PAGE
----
As you work your way through your career, you’re going to hit various business milestones. You can either pass these events by, or you can appreciate them and consider them as reasons to meditate on your professional situation.
A few common business milestones include after you have finished a number of years of service, a personal accomplishment that has helped the company, stock market increases as associated with the value of your work, and vertical movement as you have become better at your job and are assuming more responsibility.
Years of Service
The most visible business milestone is when you have achieved different years of service. You can celebrate when you’ve been at your job for one year, or five, or 10. And then beyond that, you may even receive years of service awards when you hit your 20, 30, or even 50 year marks. At each one of these milestones, what you get from your employer might have more value, or it could be a reason to ask for a raise, or potentially move into a position of greater responsibility within the company.
Personal accomplishments can be business milestones as well. If you were the project manager of a successful endeavor – that’s a personal accomplishment to be proud of. Really, anything that you can put on your resume that would suggest that you have gone above and beyond what is typical for someone in your position will indicate that it’s an accomplishment note. Sometimes personal accomplishments come with salary raises or bonuses, and other times you are expected to create these successes just as part of what your job is. It all depends on the company that you’re working for, and where their expectations are set.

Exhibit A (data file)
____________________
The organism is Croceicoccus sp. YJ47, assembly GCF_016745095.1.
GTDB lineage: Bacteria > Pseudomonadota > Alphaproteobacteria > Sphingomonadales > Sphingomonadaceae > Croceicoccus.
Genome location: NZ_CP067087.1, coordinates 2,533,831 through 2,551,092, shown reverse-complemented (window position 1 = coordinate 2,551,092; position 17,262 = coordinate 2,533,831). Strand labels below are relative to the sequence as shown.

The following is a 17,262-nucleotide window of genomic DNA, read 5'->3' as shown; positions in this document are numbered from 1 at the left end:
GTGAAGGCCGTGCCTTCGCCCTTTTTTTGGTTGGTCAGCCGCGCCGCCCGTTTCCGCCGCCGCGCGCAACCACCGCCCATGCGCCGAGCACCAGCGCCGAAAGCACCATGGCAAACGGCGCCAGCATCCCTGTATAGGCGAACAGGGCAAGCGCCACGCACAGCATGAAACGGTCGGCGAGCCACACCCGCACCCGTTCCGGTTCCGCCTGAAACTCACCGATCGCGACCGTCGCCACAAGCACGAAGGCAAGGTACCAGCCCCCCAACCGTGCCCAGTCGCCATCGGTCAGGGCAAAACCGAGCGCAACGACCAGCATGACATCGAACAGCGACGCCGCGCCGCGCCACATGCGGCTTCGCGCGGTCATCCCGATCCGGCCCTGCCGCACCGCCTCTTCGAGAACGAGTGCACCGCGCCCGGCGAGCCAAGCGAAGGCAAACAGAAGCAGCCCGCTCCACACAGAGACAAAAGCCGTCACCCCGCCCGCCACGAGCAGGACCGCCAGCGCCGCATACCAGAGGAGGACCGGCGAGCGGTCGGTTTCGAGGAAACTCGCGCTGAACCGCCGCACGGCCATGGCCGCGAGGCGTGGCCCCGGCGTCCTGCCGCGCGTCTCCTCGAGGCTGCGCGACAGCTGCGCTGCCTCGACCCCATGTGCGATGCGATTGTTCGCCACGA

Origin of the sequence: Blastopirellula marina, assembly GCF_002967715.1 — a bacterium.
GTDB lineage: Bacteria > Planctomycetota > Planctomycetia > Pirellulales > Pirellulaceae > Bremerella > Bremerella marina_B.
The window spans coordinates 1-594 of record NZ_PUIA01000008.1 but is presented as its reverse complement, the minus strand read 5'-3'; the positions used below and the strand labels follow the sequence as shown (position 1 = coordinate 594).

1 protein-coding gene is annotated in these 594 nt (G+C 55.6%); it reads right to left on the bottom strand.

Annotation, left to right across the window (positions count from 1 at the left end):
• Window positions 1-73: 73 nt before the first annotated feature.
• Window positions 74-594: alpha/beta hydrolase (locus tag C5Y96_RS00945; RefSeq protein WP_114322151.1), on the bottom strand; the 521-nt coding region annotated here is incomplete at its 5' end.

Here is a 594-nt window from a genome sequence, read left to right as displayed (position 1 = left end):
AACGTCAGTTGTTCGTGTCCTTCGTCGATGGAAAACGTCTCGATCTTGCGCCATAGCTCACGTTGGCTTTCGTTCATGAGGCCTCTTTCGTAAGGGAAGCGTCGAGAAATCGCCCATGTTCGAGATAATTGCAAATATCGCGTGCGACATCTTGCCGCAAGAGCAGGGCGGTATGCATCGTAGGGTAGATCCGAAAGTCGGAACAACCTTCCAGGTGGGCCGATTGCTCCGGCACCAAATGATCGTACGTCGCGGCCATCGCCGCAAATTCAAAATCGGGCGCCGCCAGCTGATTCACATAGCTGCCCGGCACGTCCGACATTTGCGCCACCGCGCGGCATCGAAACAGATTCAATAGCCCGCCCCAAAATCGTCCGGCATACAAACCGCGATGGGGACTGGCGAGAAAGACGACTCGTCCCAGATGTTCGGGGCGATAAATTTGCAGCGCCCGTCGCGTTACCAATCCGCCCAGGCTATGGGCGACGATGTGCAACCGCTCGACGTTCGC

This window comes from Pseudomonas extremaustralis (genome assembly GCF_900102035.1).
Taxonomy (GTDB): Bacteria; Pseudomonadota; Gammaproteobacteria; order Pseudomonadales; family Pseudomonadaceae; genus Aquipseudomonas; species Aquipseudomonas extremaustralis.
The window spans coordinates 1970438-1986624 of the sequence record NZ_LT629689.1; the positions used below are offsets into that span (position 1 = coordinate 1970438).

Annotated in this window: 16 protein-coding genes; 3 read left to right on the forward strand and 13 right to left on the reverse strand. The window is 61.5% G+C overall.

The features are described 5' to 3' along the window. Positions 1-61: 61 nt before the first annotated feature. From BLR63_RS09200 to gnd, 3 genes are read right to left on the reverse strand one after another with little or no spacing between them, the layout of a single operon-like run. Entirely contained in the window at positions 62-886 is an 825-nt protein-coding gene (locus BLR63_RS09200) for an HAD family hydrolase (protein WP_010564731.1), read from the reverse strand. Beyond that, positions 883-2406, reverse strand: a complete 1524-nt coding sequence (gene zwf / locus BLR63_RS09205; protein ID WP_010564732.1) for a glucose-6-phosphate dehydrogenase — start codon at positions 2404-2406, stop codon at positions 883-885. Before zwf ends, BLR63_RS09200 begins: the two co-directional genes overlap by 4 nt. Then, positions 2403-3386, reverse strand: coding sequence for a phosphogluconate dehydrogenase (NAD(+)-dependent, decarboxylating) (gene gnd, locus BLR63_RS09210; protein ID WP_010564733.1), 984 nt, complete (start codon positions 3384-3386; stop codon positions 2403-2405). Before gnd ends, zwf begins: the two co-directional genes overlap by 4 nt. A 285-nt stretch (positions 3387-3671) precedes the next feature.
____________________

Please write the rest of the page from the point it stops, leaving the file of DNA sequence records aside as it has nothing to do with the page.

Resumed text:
Stock Market Increases
If you follow the stock market, you understand its basic volatility. However, if you’re part of a company that is publicly traded, then you have more of a vested interest in seeing where the increases and decreases go. Sometimes when you’re hired by a company, you automatically get stock. From this, you the watch the dividends grow as your company improves its visibility and value from the inside out.
Finally, there’s the matter of vertical movement. It is always going to be a milestone when you move from one job up to another. If a stock worker becomes a manager, that’s a milestone. If a manager becomes an administrator further up the chain, that’s a milestone. Each one of those sets of movement up the chain of command suggests that a person is taking on more responsibility as they become a more vital part of a company. And it’s not just about money – it’s also about feeling satisfied with upward mobility.